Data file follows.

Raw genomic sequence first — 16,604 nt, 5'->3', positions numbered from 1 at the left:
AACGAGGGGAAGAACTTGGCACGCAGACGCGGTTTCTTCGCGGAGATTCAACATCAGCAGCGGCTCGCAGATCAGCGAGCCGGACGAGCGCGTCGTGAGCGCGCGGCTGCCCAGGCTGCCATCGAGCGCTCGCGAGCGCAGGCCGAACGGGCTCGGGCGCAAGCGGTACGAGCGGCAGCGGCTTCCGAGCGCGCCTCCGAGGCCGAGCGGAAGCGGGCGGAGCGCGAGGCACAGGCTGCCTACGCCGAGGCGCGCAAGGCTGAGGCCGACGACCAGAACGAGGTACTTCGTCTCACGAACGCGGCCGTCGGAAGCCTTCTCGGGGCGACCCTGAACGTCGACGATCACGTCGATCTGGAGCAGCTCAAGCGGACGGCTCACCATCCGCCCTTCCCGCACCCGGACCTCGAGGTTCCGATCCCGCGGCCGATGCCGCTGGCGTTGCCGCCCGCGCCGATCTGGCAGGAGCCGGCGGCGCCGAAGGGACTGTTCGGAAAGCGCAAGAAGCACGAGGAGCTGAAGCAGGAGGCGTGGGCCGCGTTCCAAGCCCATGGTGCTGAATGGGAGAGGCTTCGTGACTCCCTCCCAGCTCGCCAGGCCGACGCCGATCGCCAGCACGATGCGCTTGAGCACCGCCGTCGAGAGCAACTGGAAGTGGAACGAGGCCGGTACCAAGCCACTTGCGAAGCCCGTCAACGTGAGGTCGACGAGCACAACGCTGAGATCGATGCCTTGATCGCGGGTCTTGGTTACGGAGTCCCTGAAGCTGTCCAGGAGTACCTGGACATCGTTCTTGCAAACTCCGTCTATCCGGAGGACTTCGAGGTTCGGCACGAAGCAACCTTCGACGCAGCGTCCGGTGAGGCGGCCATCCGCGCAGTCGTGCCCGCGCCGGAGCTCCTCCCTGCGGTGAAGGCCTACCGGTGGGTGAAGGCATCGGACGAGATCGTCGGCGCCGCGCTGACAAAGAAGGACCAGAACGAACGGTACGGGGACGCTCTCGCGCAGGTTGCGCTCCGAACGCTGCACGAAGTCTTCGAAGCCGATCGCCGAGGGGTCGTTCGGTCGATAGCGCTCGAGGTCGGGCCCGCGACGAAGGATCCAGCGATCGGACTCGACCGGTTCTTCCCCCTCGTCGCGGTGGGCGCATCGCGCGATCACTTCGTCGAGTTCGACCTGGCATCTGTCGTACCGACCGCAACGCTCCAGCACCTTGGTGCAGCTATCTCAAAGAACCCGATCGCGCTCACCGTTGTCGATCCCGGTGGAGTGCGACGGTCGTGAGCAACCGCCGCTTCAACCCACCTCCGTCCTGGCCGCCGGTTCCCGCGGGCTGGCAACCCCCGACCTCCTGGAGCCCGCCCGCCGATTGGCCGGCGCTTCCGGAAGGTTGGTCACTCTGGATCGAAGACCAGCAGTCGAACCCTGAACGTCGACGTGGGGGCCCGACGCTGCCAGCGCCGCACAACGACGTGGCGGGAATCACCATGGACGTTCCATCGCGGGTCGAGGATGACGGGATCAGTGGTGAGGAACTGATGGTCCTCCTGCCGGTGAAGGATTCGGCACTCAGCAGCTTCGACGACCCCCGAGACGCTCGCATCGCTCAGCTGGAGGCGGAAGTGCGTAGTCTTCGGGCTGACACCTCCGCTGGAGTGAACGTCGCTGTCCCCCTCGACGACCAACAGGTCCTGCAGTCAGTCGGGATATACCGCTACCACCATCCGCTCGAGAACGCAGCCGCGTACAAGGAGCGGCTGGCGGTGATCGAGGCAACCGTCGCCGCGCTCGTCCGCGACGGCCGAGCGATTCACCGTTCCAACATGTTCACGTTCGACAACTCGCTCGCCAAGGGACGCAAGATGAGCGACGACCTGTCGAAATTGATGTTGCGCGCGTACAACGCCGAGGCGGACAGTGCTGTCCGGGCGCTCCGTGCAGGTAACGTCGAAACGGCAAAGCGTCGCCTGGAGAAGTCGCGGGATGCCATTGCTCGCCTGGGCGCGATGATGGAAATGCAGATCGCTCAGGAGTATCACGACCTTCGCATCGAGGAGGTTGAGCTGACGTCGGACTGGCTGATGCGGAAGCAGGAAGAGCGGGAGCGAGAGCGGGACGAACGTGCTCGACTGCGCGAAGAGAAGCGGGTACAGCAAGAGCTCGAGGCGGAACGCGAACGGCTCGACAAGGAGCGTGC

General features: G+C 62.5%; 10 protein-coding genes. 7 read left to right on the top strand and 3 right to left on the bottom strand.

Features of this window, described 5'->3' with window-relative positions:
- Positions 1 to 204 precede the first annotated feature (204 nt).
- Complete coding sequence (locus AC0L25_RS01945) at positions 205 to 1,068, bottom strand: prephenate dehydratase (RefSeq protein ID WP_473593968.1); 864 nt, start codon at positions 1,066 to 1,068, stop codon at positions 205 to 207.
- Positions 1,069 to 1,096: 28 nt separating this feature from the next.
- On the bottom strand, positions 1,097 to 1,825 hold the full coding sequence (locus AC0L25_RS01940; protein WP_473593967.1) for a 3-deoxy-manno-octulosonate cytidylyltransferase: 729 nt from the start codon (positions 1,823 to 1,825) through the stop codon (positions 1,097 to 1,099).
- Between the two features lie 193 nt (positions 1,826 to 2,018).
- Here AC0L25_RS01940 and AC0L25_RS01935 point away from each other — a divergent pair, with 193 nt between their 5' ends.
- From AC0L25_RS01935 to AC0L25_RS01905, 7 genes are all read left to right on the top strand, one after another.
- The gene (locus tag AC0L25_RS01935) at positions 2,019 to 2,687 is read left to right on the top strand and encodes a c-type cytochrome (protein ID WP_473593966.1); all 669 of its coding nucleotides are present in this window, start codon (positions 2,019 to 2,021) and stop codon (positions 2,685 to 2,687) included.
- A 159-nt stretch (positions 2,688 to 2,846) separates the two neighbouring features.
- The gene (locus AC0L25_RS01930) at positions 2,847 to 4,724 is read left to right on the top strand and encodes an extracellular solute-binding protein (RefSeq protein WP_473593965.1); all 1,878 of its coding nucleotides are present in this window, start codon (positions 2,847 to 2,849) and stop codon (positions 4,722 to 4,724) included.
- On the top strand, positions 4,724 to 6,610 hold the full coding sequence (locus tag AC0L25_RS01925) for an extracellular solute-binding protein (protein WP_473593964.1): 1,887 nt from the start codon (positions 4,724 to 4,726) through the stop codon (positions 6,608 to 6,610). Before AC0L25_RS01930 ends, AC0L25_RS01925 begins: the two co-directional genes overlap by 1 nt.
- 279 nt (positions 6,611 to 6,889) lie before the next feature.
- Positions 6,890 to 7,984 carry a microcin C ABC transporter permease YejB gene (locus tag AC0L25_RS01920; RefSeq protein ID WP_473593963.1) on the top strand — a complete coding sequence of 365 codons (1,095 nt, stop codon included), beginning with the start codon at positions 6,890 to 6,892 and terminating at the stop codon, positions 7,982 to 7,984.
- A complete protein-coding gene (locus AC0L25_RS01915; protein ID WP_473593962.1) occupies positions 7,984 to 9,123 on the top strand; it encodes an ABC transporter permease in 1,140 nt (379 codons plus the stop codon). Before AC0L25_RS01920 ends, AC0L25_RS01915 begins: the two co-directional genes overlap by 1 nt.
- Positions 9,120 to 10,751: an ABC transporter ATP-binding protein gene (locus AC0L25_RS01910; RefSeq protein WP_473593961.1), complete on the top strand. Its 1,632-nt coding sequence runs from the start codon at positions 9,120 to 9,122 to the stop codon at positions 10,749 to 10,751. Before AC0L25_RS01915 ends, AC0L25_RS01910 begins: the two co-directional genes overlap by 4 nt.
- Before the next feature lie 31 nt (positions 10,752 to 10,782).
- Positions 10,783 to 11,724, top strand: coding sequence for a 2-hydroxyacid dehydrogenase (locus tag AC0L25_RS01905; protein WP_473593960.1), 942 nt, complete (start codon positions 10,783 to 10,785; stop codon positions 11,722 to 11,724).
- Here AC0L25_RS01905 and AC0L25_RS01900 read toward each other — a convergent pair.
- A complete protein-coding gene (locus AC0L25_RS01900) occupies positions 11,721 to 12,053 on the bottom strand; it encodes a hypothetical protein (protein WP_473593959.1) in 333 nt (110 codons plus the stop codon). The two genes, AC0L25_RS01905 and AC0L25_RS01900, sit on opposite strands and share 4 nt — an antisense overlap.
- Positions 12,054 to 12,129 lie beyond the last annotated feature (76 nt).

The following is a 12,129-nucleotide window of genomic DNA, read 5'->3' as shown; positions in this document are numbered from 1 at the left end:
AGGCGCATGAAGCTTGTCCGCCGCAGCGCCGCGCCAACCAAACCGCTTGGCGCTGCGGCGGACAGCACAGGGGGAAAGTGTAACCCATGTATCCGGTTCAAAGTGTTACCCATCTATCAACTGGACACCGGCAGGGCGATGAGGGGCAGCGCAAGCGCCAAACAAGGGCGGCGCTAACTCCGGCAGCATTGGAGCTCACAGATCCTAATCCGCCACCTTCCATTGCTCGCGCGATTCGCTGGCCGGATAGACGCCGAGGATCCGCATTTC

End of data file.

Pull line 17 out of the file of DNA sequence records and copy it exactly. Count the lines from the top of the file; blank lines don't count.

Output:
- Positions 6,890 to 7,984 carry a microcin C ABC transporter permease YejB gene (locus tag AC0L25_RS01920; RefSeq protein ID WP_473593963.1) on the top strand — a complete coding sequence of 365 codons (1,095 nt, stop codon included), beginning with the start codon at positions 6,890 to 6,892 and terminating at the stop codon, positions 7,982 to 7,984.